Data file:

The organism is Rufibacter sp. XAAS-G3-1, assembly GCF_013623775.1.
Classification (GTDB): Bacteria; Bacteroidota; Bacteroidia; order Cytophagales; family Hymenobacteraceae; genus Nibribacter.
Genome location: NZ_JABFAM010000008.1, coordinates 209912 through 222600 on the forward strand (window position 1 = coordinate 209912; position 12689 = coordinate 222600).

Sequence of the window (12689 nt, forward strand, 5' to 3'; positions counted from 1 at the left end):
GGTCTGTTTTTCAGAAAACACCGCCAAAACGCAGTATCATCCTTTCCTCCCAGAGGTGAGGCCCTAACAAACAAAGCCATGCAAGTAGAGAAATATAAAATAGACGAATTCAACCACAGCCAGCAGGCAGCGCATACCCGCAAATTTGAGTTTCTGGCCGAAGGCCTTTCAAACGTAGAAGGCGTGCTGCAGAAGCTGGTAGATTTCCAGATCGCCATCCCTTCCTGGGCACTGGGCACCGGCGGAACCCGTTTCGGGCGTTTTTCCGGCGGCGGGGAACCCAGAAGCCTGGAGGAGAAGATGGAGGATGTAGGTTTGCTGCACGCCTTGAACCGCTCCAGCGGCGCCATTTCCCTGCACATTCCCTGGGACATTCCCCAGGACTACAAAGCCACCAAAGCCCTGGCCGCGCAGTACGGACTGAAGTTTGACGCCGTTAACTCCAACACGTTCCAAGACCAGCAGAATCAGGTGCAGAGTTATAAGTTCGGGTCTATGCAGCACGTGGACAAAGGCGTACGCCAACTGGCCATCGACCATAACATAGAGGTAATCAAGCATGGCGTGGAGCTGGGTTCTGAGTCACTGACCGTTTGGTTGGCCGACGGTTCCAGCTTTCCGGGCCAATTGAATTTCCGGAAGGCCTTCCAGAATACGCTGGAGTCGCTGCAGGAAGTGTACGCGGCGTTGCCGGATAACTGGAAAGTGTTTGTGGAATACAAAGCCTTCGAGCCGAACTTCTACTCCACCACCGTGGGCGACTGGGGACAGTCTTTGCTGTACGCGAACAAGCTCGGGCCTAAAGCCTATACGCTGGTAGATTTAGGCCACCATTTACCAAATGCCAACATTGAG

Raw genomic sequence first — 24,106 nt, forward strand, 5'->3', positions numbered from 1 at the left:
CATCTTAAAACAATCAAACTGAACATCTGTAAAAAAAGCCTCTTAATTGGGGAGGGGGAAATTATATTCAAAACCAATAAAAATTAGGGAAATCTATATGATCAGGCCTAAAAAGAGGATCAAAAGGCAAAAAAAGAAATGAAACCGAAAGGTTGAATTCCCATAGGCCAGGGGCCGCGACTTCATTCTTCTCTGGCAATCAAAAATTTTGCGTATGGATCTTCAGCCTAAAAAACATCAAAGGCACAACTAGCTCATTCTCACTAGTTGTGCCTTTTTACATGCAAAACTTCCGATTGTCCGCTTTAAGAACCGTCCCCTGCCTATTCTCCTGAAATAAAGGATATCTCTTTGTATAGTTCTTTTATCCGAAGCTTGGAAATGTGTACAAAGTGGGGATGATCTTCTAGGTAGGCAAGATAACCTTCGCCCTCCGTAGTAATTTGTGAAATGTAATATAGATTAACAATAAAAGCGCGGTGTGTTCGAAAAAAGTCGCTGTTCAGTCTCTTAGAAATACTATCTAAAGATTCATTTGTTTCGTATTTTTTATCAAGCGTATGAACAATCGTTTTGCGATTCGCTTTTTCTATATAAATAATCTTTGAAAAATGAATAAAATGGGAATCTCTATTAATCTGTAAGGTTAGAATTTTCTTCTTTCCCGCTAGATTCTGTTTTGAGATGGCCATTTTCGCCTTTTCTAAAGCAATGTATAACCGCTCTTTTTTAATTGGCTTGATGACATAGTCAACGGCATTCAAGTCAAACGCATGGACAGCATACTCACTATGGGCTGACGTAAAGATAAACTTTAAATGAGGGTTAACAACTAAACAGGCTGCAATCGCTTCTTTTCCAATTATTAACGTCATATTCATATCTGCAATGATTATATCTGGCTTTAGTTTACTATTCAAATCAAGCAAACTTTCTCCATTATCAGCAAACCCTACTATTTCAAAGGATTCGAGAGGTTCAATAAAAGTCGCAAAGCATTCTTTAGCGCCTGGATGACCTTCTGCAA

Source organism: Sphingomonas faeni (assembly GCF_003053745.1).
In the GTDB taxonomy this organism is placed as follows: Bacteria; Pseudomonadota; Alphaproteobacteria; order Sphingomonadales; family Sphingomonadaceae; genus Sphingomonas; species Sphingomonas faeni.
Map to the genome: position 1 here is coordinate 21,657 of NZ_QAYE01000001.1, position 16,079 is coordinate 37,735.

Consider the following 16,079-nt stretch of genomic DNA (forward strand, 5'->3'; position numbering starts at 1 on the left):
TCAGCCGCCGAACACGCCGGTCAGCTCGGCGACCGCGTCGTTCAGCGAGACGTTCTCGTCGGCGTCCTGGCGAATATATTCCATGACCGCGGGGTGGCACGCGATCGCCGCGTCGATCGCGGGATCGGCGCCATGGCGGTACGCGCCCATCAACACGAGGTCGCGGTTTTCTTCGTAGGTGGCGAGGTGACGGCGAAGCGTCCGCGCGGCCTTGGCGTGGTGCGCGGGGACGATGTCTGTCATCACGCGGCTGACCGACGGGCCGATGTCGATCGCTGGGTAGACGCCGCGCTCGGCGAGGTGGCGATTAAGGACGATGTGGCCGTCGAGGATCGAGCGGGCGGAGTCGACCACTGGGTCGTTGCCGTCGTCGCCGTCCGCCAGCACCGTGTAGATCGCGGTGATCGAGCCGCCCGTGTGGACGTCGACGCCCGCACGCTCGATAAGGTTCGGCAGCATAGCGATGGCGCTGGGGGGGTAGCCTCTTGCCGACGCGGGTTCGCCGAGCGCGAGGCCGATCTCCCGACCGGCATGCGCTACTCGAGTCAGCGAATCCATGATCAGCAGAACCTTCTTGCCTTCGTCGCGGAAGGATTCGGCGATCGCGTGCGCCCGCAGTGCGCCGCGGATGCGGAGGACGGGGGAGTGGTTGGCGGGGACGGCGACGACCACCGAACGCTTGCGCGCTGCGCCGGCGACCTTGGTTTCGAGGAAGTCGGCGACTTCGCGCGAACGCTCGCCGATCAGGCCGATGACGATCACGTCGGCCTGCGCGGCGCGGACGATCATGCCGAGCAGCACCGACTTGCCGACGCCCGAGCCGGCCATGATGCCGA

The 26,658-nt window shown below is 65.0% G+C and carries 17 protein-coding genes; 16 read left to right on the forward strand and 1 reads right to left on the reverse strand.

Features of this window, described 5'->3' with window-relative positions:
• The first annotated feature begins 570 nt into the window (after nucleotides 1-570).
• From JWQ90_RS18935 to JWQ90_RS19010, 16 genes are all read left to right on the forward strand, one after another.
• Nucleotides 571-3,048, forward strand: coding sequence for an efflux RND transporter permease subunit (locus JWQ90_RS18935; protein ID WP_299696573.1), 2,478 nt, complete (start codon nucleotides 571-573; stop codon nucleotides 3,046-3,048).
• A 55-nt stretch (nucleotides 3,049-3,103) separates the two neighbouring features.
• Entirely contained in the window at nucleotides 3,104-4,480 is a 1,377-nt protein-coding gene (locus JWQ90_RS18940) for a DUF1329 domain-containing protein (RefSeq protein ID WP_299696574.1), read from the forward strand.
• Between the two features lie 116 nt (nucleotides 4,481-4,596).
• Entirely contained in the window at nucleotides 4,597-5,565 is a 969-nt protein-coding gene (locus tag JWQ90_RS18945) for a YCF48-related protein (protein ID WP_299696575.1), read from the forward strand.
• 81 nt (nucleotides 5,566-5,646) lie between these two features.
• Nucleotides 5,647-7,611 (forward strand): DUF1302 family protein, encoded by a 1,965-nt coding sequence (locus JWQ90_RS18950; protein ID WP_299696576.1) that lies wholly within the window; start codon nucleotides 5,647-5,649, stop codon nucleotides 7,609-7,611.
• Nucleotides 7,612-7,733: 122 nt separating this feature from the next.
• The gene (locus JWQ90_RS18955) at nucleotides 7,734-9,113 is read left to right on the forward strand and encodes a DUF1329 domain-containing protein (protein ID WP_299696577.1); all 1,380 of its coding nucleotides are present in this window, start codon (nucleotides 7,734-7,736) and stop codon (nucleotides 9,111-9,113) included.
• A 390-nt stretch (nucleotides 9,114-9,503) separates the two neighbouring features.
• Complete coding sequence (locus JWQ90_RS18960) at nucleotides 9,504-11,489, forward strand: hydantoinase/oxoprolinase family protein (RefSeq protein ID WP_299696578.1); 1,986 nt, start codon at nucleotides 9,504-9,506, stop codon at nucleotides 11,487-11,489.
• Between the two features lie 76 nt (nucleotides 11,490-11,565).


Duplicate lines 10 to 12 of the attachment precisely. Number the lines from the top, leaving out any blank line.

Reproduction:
Map to the genome: position 1 here is coordinate 21,657 of NZ_QAYE01000001.1, position 16,079 is coordinate 37,735.

Consider the following 16,079-nt stretch of genomic DNA (forward strand, 5'->3'; position numbering starts at 1 on the left):
TCAGCCGCCGAACACGCCGGTCAGCTCGGCGACCGCGTCGTTCAGCGAGACGTTCTCGTCGGCGTCCTGGCGAATATATTCCATGACCGCGGGGTGGCACGCGATCGCCGCGTCGATCGCGGGATCGGCGCCATGGCGGTACGCGCCCATCAACACGAGGTCGCGGTTTTCTTCGTAGGTGGCGAGGTGACGGCGAAGCGTCCGCGCGGCCTTGGCGTGGTGCGCGGGGACGATGTCTGTCATCACGCGGCTGACCGACGGGCCGATGTCGATCGCTGGGTAGACGCCGCGCTCGGCGAGGTGGCGATTAAGGACGATGTGGCCGTCGAGGATCGAGCGGGCGGAGTCGACCACTGGGTCGTTGCCGTCGTCGCCGTCCGCCAGCACCGTGTAGATCGCGGTGATCGAGCCGCCCGTGTGGACGTCGACGCCCGCACGCTCGATAAGGTTCGGCAGCATAGCGATGGCGCTGGGGGGGTAGCCTCTTGCCGACGCGGGTTCGCCGAGCGCGAGGCCGATCTCCCGACCGGCATGCGCTACTCGAGTCAGCGAATCCATGATCAGCAGAACCTTCTTGCCTTCGTCGCGGAAGGATTCGGCGATCGCGTGCGCCCGCAGTGCGCCGCGGATGCGGAGGACGGGGGAGTGGTTGGCGGGGACGGCGACGACCACCGAACGCTTGCGCGCTGCGCCGGCGACCTTGGTTTCGAGGAAGTCGGCGACTTCGCGCGAACGCTCGCCGATCAGGCCGATGACGATCACGTCGGCCTGCGCGGCGCGGACGATCATGCCGAGCAGCACCGACTTGCCGACGCCCGAGCCGGCCATGATGCCGA